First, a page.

Real Madrid had the opportunity to distance themselves from rivals Barcelona and Atletico Madrid on Saturday evening after both had dropped points earlier in the day. But, in what has become typical Real Madrid fashion, the opportunity was squandered. Zidane rolled out a traditional 4-3-3, placing Luka Modric back in the midfield while replacing the high octane Fede Valverde. Rodrygo was given the starting birth once again on the right wing while Ferland Mendy was selected over Marcelo. The bigger tactical story-line involved the changes that Real Betis manager, Rubi, made to combat Madrid’s offensive weapons. Rubi rolled out a 5-3-2 formation with Marc Barta playing as a defensive midfielder in addition to the back five. Needless to say, the Beticos were looking to sit deep and soak up Real Madrid’s pressure before finding a way through on the counter via their technicians Fekir and Canales.
Real Madrid’s Pressing vs Sergio Canales Movement + Ball Retention
Rubi’s formation looked to plug as many gaps as possible to deny Madrid space within 25 to 30 yards of goal. Zidane clearly had intentions to press Betis when they were on the ball and because Real Betis were so far back once they won possession, Rubi’s men struggled to get out of their half within the opening 15 minutes. Sergio Ramos continually pushed the Madrid backline higher to suffocate the green and white and limit the space they had to try and play out from the back. For the first 15 minutes or so, the press was organized and it was probably the most effective press Madrid had executed all season.
But after the opening quarter of the match, Betis started to feel there way into the game. Sergio Canales was instrumental to disrupting Real Madrid’s game plan. The former Real Madrid player had total freedom to roam and was simply everywhere. He continually dropped deep to pick up the ball off his center-backs and found the holes in Madrid’s tiring press. His vision and ball retention skills meant what once was looking like an organized press from Real Madrid was soon broken with a simple pass from Betis’ #10.
Zidane’s men could handle pressing in a man-marker situation, but as soon as Canales placed a wrinkle in the tactical set-up and roamed as he pleased, Madrid failed to pass their mark on. A press operates best when the players executing occupy a specific zone and space on the pitch, rather than trying to press specific players; or in other words man-mark.
Hazard - Vital to Madrid Between the Lines
The opening 45 minutes were Eden Hazard’s best in a Real Madrid shirt. He was the “X-Factor” and unfortunately had a goal rightly disallowed thanks to VAR. The final third was congested due to the amount of bodies Betis utilized to defend their goal. With Madrid attempting to execute a high press if possession was lost, Ramos and the defense were hedging up the field rather than dropping to create room for their midfield and offensive lines. Thus there was very little space for the Real Madrid attacker’s to combine and most players just found themselves static up against the back five. One Madrid player was intelligent enough and technically gifted enough to recognize that the only way to break Betis down was to find the ball between their midfield and defensive lines. Despite that space being unreasonably small, Hazard found a way to pick up ball, turn, and create goal scoring opportunities. Ultimately, the team failed to find the Belgian enough in the first 45 and his influence waned in the second half.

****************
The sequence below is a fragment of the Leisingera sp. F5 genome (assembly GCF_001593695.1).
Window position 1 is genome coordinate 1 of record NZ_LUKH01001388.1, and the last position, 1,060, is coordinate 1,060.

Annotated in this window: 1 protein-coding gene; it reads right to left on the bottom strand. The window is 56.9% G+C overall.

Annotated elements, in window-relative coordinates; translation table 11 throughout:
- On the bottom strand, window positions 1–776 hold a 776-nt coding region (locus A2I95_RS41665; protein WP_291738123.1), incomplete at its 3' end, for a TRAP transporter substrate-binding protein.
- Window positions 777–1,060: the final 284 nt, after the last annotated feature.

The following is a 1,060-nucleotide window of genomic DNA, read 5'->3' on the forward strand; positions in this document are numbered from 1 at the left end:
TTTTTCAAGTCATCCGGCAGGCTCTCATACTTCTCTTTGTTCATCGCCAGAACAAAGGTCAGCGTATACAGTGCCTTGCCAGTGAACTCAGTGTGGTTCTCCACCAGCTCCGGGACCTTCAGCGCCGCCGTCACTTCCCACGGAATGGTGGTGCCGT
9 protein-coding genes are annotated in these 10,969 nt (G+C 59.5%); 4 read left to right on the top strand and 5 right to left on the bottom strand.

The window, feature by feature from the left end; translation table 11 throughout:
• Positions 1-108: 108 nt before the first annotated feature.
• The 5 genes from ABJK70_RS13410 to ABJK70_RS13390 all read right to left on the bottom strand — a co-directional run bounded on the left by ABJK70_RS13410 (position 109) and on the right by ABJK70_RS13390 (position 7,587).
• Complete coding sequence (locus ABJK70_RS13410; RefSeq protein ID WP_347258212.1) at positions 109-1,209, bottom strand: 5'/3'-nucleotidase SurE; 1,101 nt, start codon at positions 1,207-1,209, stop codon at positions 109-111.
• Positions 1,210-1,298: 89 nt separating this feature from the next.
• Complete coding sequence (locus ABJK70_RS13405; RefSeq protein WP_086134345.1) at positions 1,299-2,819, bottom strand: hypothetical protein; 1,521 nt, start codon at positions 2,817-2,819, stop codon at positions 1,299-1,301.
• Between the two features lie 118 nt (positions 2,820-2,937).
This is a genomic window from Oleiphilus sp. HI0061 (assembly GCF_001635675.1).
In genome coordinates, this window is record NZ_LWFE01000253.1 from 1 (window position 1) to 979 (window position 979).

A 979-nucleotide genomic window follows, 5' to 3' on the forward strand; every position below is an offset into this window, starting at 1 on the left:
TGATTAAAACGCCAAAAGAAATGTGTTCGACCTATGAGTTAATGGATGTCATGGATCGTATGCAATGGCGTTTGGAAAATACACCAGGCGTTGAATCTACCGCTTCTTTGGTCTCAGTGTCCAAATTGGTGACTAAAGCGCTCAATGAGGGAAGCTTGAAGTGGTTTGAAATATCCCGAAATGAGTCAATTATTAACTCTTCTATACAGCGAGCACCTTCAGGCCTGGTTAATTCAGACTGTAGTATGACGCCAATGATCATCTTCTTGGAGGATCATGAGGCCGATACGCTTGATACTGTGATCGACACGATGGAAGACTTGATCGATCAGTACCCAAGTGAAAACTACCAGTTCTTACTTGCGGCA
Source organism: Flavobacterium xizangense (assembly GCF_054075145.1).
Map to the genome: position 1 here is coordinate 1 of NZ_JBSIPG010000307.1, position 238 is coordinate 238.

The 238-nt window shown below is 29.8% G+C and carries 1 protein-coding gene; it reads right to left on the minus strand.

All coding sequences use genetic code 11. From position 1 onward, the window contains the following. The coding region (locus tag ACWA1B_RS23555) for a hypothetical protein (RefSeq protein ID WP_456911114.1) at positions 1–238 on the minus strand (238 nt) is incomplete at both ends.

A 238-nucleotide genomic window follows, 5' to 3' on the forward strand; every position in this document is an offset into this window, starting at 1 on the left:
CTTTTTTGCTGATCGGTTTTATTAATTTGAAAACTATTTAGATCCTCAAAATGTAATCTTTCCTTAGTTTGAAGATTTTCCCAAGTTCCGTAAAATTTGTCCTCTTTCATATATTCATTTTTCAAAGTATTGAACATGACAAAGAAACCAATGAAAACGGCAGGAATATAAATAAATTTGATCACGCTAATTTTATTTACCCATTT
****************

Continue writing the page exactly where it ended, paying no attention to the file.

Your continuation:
Vinicius Unpredictability and Direct Running
Prior to Vinicius JR entering the match, Real Madrid had two guilt-edge opportunities to try and take the lead. One, a volley from Sergio Ramos within 12 yards from goal which was smashed right at Joel Robles abdomen. The second, involved Ferland Mendy driving through 1 v 1 with Robles and the left-back scuffed his shot wide. Both were among Madrid’s highest xG opportunities and they should have converted.
In the 65th minute, Vinicius JR entered for Rodrygo on the right wing. Despite looking not 100% comforatble in that position, his verticality and direct running caused problems for the Betis backline. His impact was immediate, but unfortunately his decision making in the final third remains rough around the edges. What one could argue was Madrid’s best or at least second best goal scoring opportunity fell to Vinicius within the six yard box. The winger tried to side-foot the ball into the back of the net, but instead found Robles, who once again made a big save to keep Betis alive.
This was a game Madrid should have won, and 8 times out of 10, would have won. The positive was the amount of good goal-scoring opportunities that were created, which was given credence by way of Madrid’s 2.82 xG. Betis were barely a threat, and only mustered an xG of 0.44. Where Madrid needed to improve was after the opening 15 minutes when their press began to look more fragile and disorganized given the deeper movements of Sergio Canales who picked up the ball off his backline, evaded the press, and broke lines with his passing and vision. Eden Hazard was the Madrid’s X-Factor and actively looked to play between Betis’s tightly compact lines. His influence waned in the second half and it may be partly due to fitness levels and partly due to Betis mitigating his space. Sergio Ramos had a golden opportunity, Ferland Mendy had his own, and Vinicius JR as well. The team lacked a ruthless nature in front of goal and came away with just a single point because of their inability to convert chances.